But thankfully, they don't have to. The Telo, and likely the Hub before it is built upon proven technologies--namely Gnu/Linux and certain other open-source initiatives. This makes Ooma's job quite a bit easier as the source code for any GPL based solutions are by definition, mandatory to include. So if a company that is part of the Bluetooth SIG releases something to the Linux community to tinker with and it's under GPL then Ooma has a good portion of their work already done for them. This is partially the same with proprietary vendors as SDKs and toolkits exist in that arena.

Rest assured they knew about that "bug" a considerable time before they issued you the honor of thinking you had actually started the ball rolling. Like you've no doubt experienced in your own job, or at least you alluded to that, products have to undergo extensive testing. The beta process certainly discovered what you say before you said it to the "engineering" arm.

What you said relating to Bluetooth and Personal Area Networks is misleading.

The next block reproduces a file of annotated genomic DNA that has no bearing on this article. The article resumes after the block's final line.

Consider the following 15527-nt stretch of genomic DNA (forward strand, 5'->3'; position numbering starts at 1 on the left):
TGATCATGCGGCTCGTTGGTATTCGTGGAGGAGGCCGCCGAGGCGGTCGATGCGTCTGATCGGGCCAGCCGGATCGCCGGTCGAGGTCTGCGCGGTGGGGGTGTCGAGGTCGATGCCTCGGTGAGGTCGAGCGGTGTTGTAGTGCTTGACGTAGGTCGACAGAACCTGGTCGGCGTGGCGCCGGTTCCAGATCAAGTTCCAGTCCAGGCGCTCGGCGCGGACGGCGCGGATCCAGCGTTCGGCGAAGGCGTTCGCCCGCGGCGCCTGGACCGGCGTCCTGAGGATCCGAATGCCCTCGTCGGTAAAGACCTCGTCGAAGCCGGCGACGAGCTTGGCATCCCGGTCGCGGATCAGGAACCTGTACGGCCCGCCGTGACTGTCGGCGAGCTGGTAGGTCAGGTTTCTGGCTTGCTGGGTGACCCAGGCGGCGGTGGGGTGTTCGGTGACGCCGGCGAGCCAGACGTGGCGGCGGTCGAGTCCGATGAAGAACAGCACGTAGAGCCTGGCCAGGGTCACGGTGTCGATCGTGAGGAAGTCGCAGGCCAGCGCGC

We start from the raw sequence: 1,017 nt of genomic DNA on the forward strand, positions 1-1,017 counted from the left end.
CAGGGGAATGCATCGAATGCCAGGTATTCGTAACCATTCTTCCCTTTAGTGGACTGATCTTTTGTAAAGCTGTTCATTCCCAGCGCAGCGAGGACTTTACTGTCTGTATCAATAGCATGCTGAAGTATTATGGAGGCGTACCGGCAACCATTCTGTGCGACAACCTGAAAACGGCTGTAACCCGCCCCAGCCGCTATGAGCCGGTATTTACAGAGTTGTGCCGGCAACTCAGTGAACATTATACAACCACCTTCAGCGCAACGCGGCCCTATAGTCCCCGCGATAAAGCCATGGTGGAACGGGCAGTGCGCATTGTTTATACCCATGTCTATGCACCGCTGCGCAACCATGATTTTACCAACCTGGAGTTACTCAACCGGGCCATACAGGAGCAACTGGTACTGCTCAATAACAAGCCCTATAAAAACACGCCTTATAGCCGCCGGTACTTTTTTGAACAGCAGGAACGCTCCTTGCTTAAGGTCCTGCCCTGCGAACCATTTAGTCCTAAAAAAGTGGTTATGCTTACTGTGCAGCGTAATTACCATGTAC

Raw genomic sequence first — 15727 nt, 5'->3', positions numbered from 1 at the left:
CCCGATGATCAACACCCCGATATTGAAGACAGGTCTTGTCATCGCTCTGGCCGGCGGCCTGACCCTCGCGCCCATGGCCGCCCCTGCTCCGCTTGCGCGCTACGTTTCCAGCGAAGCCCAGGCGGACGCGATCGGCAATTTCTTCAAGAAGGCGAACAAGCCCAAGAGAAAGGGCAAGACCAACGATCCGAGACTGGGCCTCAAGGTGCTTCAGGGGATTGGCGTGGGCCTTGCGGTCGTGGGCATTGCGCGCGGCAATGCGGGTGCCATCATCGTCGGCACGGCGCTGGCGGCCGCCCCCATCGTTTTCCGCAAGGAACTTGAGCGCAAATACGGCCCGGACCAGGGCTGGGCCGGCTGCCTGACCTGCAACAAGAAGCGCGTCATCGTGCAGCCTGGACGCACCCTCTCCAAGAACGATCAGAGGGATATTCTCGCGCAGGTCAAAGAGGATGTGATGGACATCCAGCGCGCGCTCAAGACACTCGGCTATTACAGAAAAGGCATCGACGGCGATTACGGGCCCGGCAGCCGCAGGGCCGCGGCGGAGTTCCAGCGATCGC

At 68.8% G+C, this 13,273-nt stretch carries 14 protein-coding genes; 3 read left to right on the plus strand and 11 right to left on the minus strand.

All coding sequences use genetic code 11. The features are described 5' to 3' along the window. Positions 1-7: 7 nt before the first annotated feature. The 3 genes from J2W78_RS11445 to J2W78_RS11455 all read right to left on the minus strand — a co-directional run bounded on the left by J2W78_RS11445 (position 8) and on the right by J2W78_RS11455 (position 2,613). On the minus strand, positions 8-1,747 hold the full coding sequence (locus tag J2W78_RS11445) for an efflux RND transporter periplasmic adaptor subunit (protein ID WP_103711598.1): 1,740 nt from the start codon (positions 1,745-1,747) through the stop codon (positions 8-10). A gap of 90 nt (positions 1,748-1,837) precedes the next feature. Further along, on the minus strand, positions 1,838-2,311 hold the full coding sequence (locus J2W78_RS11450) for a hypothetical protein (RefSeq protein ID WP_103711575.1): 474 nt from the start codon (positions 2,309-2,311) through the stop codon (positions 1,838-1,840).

PAN's are also called PicoNets and have scarce little to do with your concept of people predictive programs. Contrary to what you'd have people understand, I doubt very much there is any predictive technology built into Bluetooth for analyzing the patterns of people's movement and compensating for that. Instead PicoNets and PANs are called such as a contrast to LANs in which networks contain magnitudes more members than 8 (host + 7 clients) and span much larger distances. PicoNets are by definition very small, and their broadcast range is small as well. The broadcast output is strictly defined and monitored (during the licensing process) by the FCC and other regulatory bodies in the US and elsewhere. Don't think for a minute that if you are on the edge of the network's boundaries and the device is maxed out in terms of broadcasting power that it will increase power output by another factor.